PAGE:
In a recent post Joe Koczera discussed some of the issues involved in wearing clerical dress. That – and the related subject of religious or monastic dress – is a subject that I don’t intend getting into now, except to say that it is a complex issue and that I found Joe’s treatment of it provided a balanced and nuanced approach that is often lacking from online discussions. I may as well admit that if there is one thing that irritates me about some online discussions between Orthodox and Catholics, it is when both unite in demonising Catholic religious who do not wear habits!

But this post is not about whether clergy or religious should wear a distinctive dress. Rather, what struck me was my own response to the photo on his post of a priest (okay, I suppose that it could have been a brother or Jesuit scholastic) in black with a clerical collar. And I must confess that that image triggered all sort of negative anti-clerical associations in me. I know that that is what Jesuits wear if they’re going to wear something distinctive, but my own reactions clearly came from somewhere less than entirely rational. It’s rather strange: I suspect that I would react negatively to images of Benedictines who were not in habit, whereas I tend to react negatively to an image of Jesuits in clerics. That no doubt has something to do both with my experience of Catholic monasticism and dress, but also with my (positive) experience of Jesuits whom I very rarely saw in clerics, and with the assoication of the collar not with religious life but rather with priesthood. When it comes to Orthodox priests, I would probably not respond strongly one way or another, although I suspect that I’d prefer a cassock to a Roman collar and think that I’d be rather shocked to find Orthodox monastics who are not in monastic dress. But this is all rather subjective and fed by multiple factors.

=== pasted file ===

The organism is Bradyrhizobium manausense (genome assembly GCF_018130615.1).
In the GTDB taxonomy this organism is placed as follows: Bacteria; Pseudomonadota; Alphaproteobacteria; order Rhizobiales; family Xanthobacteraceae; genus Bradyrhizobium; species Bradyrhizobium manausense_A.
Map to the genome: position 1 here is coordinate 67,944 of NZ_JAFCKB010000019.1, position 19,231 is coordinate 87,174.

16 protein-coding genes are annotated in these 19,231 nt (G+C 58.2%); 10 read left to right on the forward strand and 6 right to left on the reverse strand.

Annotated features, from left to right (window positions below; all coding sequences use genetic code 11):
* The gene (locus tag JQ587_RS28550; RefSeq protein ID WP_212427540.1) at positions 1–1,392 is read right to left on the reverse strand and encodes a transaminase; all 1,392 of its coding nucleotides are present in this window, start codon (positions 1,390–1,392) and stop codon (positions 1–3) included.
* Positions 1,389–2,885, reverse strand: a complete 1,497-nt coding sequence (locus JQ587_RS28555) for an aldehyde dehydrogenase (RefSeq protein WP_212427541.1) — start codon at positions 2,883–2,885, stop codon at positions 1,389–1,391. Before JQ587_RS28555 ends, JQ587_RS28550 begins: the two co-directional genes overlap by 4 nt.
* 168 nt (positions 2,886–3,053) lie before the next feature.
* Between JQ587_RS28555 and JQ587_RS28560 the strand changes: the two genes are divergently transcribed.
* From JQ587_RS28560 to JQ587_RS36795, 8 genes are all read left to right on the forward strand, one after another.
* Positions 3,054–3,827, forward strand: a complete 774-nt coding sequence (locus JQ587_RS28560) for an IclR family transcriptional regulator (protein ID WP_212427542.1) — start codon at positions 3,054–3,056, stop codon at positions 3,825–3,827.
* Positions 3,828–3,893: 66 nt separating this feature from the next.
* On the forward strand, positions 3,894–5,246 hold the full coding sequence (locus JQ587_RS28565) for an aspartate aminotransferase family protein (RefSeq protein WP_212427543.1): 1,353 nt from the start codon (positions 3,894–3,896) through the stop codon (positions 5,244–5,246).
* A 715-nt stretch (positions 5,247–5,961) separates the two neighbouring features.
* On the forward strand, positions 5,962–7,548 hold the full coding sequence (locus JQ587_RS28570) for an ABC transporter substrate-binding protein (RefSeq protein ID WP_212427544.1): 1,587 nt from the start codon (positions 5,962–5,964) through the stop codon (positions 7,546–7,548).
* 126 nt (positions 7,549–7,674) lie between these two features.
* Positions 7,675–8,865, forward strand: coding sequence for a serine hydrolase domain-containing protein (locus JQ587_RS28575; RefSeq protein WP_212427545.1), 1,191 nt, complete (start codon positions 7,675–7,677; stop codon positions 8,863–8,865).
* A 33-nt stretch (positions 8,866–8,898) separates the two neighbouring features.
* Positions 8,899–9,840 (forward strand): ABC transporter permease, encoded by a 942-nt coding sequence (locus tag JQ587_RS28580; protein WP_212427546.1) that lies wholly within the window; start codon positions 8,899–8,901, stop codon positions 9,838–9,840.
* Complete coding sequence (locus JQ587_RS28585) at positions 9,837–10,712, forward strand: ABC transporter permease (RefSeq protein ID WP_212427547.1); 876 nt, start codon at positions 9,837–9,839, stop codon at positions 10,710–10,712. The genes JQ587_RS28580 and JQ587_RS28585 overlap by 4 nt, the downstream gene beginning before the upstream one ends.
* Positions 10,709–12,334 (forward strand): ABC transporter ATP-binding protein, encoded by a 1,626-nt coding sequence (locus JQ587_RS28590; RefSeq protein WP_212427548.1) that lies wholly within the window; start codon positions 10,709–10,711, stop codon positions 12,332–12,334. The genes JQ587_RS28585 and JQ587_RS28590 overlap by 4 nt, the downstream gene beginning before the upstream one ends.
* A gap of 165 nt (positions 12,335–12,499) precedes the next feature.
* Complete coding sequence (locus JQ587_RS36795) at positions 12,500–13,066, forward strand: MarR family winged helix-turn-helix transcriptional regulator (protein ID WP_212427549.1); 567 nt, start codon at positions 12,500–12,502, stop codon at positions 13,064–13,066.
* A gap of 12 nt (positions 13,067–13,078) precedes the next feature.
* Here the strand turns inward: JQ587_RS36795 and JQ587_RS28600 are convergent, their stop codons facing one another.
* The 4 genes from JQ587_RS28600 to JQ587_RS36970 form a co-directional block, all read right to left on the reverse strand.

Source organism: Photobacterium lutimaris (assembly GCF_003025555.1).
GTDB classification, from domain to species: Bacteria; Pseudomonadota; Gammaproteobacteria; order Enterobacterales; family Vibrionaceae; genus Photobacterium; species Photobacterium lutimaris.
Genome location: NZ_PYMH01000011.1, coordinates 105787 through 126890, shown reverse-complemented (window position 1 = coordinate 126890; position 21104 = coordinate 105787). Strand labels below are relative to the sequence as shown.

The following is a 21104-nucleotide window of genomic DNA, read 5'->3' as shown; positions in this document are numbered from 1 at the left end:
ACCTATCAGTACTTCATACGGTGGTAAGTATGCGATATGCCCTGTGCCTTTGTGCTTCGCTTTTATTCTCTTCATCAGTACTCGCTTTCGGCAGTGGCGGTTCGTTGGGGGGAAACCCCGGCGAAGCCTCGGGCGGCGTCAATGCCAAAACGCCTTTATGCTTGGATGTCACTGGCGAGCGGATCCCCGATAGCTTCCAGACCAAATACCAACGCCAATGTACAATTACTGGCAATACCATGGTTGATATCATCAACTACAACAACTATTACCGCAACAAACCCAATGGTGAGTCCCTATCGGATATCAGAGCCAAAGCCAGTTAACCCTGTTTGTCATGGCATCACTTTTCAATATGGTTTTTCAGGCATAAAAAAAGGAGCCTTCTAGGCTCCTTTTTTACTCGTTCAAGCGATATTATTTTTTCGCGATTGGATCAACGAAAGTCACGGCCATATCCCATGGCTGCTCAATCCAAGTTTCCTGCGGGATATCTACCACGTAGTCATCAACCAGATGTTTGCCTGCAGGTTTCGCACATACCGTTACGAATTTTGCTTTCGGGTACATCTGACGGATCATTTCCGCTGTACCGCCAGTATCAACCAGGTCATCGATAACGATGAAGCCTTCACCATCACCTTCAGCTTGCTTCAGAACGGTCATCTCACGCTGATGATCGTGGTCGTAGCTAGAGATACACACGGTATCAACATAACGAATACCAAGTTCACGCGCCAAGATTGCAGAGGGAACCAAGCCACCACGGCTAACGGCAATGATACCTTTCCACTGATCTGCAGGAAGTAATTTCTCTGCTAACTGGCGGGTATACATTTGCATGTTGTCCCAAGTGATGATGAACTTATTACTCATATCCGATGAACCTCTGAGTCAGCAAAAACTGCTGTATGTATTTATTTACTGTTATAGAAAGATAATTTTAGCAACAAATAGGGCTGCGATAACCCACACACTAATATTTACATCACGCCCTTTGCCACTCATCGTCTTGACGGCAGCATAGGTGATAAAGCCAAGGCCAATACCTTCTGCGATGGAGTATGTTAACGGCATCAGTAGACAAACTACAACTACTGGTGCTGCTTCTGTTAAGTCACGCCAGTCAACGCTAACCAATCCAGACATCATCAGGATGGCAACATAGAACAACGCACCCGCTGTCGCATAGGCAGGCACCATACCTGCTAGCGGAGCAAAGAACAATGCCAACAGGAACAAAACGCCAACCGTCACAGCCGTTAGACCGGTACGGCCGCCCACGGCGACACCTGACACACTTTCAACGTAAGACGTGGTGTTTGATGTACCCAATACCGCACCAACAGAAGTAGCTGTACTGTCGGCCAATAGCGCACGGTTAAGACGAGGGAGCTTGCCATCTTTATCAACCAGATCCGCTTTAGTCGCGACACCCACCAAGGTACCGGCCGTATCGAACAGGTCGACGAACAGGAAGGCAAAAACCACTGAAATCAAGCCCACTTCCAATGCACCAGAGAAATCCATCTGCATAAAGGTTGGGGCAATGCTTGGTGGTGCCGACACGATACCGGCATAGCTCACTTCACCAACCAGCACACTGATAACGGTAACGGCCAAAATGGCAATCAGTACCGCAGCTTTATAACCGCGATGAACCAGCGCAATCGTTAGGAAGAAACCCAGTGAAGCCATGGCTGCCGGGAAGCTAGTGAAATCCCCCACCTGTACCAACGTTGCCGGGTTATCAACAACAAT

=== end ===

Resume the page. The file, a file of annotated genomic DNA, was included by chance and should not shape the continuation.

Underlying this, of course, and here I am getting to the point of this post, is a sort of residual anti-clericalism in which clerical dress carries certain connotations, at least for me but I suspect also for some others, of a clerical caste that is set apart and viewed as ontologically distinct (in current Catholic teaching) from the rest of the Church. And I suspect that many of us in the West react to this, but in so reacting we tend to get things rather confused.

In a comment on my fifteen books post, Mary Lanser questioned my reference to Father Andrew Louth’s discussion on the growing gulf between clergy and laity in the Christian West in the late Middle Ages, and my objection to the Catholic understanding of an ontological distinction between clergy and the rest of the Church, arguing that Orthodox priests also use this distinction. (In fairness, I don’t think that Father Louth used the word ontological to refer to shifts in the Middle Ages, but Rome certainly uses it today). I didn’t respond then because this whole area of the nature of the distinction between the ordained and the non-ordained members of the Church is something that I am still trying to get my head around. Since becoming Orthodox (and before then for that matter) I have been aware that Orthodoxy is on the one hand more apparently “clerical,” paying great attention to the dignity of the priesthood, and to roles that are clearly reserved for the priest, and yet also rejecting an absolute distinction between the ordained and the non-ordained. Reading both Metropolitan John (Zizioulas) of Pergamon and Father Alexander Schmemann I have come across repeated references to the evils of clericalism (which seemed to have western origins) and yet neither seemed to be advocating the sort of abolition of distinctions that one finds in some Protestant and progressive Catholic groupings.